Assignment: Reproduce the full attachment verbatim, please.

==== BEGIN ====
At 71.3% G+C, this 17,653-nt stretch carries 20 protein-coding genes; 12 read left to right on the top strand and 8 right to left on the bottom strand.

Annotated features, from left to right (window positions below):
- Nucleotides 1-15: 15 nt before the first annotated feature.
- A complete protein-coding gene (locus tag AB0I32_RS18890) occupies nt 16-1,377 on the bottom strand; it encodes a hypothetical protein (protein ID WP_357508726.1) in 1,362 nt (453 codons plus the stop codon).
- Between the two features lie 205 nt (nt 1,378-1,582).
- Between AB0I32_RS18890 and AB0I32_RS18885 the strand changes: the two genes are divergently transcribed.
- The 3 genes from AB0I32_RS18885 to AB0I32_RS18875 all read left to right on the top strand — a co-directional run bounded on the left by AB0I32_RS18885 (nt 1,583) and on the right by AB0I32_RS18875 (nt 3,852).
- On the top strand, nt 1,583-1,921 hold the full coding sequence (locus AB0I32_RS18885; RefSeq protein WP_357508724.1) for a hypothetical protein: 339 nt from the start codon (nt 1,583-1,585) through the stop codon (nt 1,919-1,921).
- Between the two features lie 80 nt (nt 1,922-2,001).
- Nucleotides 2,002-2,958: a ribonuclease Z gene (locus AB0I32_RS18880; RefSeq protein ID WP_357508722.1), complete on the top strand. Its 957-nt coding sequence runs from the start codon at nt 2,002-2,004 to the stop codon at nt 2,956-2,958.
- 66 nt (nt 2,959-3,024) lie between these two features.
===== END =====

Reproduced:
At 71.3% G+C, this 17,653-nt stretch carries 20 protein-coding genes; 12 read left to right on the top strand and 8 right to left on the bottom strand.

Annotated features, from left to right (window positions below):
- Nucleotides 1-15: 15 nt before the first annotated feature.
- A complete protein-coding gene (locus tag AB0I32_RS18890) occupies nt 16-1,377 on the bottom strand; it encodes a hypothetical protein (protein ID WP_357508726.1) in 1,362 nt (453 codons plus the stop codon).
- Between the two features lie 205 nt (nt 1,378-1,582).
- Between AB0I32_RS18890 and AB0I32_RS18885 the strand changes: the two genes are divergently transcribed.
- The 3 genes from AB0I32_RS18885 to AB0I32_RS18875 all read left to right on the top strand — a co-directional run bounded on the left by AB0I32_RS18885 (nt 1,583) and on the right by AB0I32_RS18875 (nt 3,852).
- On the top strand, nt 1,583-1,921 hold the full coding sequence (locus AB0I32_RS18885; RefSeq protein WP_357508724.1) for a hypothetical protein: 339 nt from the start codon (nt 1,583-1,585) through the stop codon (nt 1,919-1,921).
- Between the two features lie 80 nt (nt 1,922-2,001).
- Nucleotides 2,002-2,958: a ribonuclease Z gene (locus AB0I32_RS18880; RefSeq protein ID WP_357508722.1), complete on the top strand. Its 957-nt coding sequence runs from the start codon at nt 2,002-2,004 to the stop codon at nt 2,956-2,958.
- 66 nt (nt 2,959-3,024) lie between these two features.